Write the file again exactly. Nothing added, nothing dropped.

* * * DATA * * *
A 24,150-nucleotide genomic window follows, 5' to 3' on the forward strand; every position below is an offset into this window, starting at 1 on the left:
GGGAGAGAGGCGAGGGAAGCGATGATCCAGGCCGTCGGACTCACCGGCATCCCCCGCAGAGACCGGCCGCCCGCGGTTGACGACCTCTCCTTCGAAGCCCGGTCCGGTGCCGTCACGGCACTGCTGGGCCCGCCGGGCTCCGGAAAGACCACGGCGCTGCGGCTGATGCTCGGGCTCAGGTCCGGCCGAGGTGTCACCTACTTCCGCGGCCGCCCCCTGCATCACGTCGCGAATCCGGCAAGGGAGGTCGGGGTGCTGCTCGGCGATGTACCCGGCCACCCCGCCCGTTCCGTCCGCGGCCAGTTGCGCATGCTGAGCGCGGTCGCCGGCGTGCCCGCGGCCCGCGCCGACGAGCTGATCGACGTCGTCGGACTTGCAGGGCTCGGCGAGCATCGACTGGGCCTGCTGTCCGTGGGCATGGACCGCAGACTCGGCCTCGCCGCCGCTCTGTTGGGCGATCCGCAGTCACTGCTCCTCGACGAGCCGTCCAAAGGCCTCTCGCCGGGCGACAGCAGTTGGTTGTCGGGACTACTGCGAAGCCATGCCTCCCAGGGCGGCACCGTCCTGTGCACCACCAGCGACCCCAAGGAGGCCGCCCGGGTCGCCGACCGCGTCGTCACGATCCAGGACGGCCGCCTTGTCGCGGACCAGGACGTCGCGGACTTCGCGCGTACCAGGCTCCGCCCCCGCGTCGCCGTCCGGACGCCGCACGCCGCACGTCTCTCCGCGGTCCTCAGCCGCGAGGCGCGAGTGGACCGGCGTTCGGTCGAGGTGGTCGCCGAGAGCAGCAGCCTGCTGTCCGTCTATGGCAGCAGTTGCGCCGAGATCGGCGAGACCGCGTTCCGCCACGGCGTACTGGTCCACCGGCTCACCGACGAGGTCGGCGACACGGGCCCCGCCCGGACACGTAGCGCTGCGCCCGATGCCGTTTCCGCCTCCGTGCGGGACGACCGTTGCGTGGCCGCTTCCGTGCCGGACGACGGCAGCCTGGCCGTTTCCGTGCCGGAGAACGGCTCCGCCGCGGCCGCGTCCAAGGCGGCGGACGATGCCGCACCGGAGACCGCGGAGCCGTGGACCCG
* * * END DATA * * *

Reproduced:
A 24,150-nucleotide genomic window follows, 5' to 3' on the forward strand; every position below is an offset into this window, starting at 1 on the left:
GGGAGAGAGGCGAGGGAAGCGATGATCCAGGCCGTCGGACTCACCGGCATCCCCCGCAGAGACCGGCCGCCCGCGGTTGACGACCTCTCCTTCGAAGCCCGGTCCGGTGCCGTCACGGCACTGCTGGGCCCGCCGGGCTCCGGAAAGACCACGGCGCTGCGGCTGATGCTCGGGCTCAGGTCCGGCCGAGGTGTCACCTACTTCCGCGGCCGCCCCCTGCATCACGTCGCGAATCCGGCAAGGGAGGTCGGGGTGCTGCTCGGCGATGTACCCGGCCACCCCGCCCGTTCCGTCCGCGGCCAGTTGCGCATGCTGAGCGCGGTCGCCGGCGTGCCCGCGGCCCGCGCCGACGAGCTGATCGACGTCGTCGGACTTGCAGGGCTCGGCGAGCATCGACTGGGCCTGCTGTCCGTGGGCATGGACCGCAGACTCGGCCTCGCCGCCGCTCTGTTGGGCGATCCGCAGTCACTGCTCCTCGACGAGCCGTCCAAAGGCCTCTCGCCGGGCGACAGCAGTTGGTTGTCGGGACTACTGCGAAGCCATGCCTCCCAGGGCGGCACCGTCCTGTGCACCACCAGCGACCCCAAGGAGGCCGCCCGGGTCGCCGACCGCGTCGTCACGATCCAGGACGGCCGCCTTGTCGCGGACCAGGACGTCGCGGACTTCGCGCGTACCAGGCTCCGCCCCCGCGTCGCCGTCCGGACGCCGCACGCCGCACGTCTCTCCGCGGTCCTCAGCCGCGAGGCGCGAGTGGACCGGCGTTCGGTCGAGGTGGTCGCCGAGAGCAGCAGCCTGCTGTCCGTCTATGGCAGCAGTTGCGCCGAGATCGGCGAGACCGCGTTCCGCCACGGCGTACTGGTCCACCGGCTCACCGACGAGGTCGGCGACACGGGCCCCGCCCGGACACGTAGCGCTGCGCCCGATGCCGTTTCCGCCTCCGTGCGGGACGACCGTTGCGTGGCCGCTTCCGTGCCGGACGACGGCAGCCTGGCCGTTTCCGTGCCGGAGAACGGCTCCGCCGCGGCCGCGTCCAAGGCGGCGGACGATGCCGCACCGGAGACCGCGGAGCCGTGGACCCG